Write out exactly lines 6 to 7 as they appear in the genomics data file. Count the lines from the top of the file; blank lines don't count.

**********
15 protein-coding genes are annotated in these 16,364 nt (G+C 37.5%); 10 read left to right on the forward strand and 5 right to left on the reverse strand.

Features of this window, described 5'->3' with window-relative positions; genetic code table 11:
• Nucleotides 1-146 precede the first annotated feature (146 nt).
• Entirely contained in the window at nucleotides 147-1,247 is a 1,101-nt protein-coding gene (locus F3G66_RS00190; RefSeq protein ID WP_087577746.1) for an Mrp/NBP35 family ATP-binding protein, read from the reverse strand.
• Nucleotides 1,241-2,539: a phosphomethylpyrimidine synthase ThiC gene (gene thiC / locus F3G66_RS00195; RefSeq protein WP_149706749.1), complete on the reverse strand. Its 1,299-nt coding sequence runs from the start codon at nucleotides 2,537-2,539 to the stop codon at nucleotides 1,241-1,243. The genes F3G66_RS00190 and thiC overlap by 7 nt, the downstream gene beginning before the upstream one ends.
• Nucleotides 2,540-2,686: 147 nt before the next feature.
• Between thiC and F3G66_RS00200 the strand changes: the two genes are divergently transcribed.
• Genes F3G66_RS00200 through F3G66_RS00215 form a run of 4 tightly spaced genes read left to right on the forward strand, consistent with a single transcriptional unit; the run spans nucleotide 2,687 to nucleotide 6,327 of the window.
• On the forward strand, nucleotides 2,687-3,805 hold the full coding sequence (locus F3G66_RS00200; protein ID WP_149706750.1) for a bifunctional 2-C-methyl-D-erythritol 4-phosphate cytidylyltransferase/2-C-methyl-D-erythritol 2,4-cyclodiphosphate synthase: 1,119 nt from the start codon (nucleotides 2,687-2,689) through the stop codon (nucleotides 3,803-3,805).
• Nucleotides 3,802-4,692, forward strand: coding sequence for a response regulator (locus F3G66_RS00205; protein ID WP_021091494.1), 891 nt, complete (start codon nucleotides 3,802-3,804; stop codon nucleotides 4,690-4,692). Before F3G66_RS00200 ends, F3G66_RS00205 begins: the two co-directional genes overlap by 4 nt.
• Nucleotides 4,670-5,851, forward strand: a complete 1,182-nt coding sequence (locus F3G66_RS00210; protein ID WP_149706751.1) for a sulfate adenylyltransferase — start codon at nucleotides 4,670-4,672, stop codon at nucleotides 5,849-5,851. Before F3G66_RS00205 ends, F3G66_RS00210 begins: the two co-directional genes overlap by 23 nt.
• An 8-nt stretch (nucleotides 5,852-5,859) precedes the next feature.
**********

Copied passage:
• Nucleotides 2,540-2,686: 147 nt before the next feature.
• Between thiC and F3G66_RS00200 the strand changes: the two genes are divergently transcribed.